‘The Believer’s Heaven’ or — Ron Ormond > Terrance Malick?

Colin Edwards
4 min readFeb 8, 2024

Have you ever watched Carl Sagan’s ‘Cosmos’ but wished it was so fucked-up and terrifying that it’d make you shit your pants in fear? Then Ron Ormond’s ‘The Believer’s Heaven’ (1977) is the film for you!

‘The Believer’s Heaven’ sees the fundamentalist dream-team of deranged Baptist minister Estus W. Pirkle and “former” exploitation filmmaker Ron Ormond reunite to present us with another slice of theological lunacy and boy, this one does not disappoint. In fact, it might be their masterpiece.

This time Pirkle is here not to scare us into the arms of the Lord with tales of murderous Communists or sickening visions of Hell but to tell us how beautiful Heaven will be and what we can expect once we get there… IF we get there. How sweet! The thing is, what with this being Ormond and Pirkle, that this vision of Heaven is still as fucked-up and brain-meltingly berserk as any of their fire and brimstone onslaughts, if not even more so because it’s all meant to be comfortingly reassuring.

Pirkle, obviously aware that modern Americans might need hard evidence to back up his proclamations, adopts a more “scientific” approach this time round so provides plenty of cast-iron proofs and formulas that only a fool would dispute. This starts by calling the period of Christianity the “church-age”, as though it was some sort of ecumenical space-age and just as technologically sophisticated.

This leads to some startling facts and scientific theories such as when Pirkle calculates the precise speed and velocity of Christ returning to Earth which, being slightly quicker than the speed of lightning, turns out to be just over 270,000 mph. Naturally this immediately raises certain questions ranging from the thermodynamic properties of Jesus’ robes (they’d need to be able to withstand incredible temperatures) as well as the fact that it would be theoretically possible to insert Christ into the Large Hadron Collider, smash several Christs together and then determine and identify the various Messianic sub-atomic particles emitted from the resulting collisions.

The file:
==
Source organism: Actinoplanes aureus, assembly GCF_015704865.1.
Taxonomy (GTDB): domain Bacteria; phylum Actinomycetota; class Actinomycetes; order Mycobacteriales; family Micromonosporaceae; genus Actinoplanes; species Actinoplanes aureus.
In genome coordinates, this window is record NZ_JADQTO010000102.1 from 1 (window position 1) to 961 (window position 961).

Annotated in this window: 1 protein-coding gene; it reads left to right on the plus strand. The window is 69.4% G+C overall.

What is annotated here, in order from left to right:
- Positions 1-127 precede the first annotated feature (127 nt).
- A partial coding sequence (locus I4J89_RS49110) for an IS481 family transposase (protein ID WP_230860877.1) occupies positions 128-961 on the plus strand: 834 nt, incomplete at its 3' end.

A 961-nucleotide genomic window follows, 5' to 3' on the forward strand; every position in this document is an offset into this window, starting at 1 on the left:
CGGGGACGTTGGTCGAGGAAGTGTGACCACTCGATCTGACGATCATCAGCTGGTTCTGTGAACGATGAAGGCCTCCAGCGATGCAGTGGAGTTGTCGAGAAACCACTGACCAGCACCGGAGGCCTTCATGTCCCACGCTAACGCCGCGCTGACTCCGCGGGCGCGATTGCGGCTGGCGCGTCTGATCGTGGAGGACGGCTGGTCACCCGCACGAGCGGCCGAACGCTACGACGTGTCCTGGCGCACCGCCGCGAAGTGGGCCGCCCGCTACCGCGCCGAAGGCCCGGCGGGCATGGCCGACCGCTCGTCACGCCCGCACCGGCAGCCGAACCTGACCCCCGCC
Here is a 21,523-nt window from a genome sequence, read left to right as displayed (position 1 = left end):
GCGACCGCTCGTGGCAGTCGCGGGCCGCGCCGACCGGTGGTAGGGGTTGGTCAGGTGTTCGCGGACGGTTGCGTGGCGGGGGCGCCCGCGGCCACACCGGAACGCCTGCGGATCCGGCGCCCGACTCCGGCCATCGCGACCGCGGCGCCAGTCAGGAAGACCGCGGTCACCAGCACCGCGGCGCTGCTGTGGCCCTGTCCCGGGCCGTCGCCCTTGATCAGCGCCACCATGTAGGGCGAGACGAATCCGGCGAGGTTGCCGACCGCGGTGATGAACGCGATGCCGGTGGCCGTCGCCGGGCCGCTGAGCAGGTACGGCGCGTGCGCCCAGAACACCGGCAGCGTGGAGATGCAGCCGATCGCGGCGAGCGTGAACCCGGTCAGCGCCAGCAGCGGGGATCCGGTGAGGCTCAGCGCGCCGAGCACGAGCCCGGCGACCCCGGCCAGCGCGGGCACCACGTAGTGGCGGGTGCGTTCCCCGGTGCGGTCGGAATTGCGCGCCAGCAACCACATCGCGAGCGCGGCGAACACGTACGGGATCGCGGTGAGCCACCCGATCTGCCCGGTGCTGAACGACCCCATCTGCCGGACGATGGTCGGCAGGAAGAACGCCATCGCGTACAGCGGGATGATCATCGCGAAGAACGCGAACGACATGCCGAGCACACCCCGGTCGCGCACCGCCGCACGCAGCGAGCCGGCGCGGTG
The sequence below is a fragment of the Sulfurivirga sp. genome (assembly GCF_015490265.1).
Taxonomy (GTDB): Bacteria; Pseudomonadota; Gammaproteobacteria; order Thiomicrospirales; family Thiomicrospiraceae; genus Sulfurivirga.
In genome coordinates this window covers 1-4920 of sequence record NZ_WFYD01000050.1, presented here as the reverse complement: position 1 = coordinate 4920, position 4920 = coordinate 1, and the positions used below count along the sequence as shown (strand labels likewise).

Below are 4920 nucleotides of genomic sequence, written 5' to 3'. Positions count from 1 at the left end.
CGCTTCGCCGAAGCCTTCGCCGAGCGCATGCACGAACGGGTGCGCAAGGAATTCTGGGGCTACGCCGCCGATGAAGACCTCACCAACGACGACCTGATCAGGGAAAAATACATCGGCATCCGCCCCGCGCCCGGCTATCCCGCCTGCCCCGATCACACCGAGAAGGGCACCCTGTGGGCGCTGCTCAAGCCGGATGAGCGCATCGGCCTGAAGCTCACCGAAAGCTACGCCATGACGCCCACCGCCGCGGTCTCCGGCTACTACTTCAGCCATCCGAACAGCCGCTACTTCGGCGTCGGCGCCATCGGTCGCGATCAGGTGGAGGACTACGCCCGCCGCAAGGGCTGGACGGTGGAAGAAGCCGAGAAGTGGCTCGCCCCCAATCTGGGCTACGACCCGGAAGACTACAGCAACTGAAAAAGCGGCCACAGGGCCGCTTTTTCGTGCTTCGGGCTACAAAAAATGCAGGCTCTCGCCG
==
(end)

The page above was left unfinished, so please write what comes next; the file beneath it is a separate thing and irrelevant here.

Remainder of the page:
Pirkle is also able, by ways of highly advanced mathematical reasoning, to accurately answer that age-old question — how much bigger will the New Jerusalem be than present day New York City? Turns out the answer is — 7,000,000 times bigger. Who knew!

Yet the greatest piece of information revealed herein is that we get to discover Estus W. Pirkle’s middle name… and it’s Washington. Estus Washington Pirkle. But before you start claiming that the most gloriously ridiculous name there is we also discover Estus’ father’s name…and it was Grover. Grover Washington Pirkle — a man who possessed the most ludicrous name in history and the craziest son who ever lived.

Behind the camera director Ron Ormond does his typically phenomenal job of bringing Pirkle’s descriptions of Heaven to life with such staggering verisimilitude it’s like he actually went into the afterlife with a movie camera and what we’re watching is a documentary. It’s THAT convincing.

We see visions of angels, a woman in white singing against billowing clouds and rapturous blue skies and even the back of God’s throne is filled with shimmering stars and all the while we are repeatedly reminded of Christ’s promise- “In my father’s house are many mansions. If it were not so I would have told you.” What a beautiful, if utterly incoherent and nonsensical, thing to say.

Although this being Ormond and Pirkle means they still have to hit us with some nightmarishly phantasmagorical imagery that’ll render us incapable of sleep for the next decade, something they duly provide by cutting from the floating bliss of paradise to — BLAM! — hard to cut a group of poor children with wizened limbs singing against a blisteringly blue skyscape that’s so unnaturally psychoactive I threw my hands up in the air exclaiming “Oh fuck you, Ormond!” because I realised I had finally been presented with a cinematic image I was completely unable to process.

‘The Believer’s Heaven’ is a psychotropic bombardment that’s essential viewing for anyone who finds the work of Ken Russell or Alejandro Jodorowsky too subdued or understated. It’s like speed-running ‘Bioshock Infinite’ whilst simultaneously binge-watching the original ‘Star Trek’ on hallucinogens and in terms of being a voice-over heavy illustration of the divinity of creation it’s greater than anything Terrance Malick’s made in the last 25 years.

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Colin Edwards

Comedy writer, radio producer and director of large scale audio features.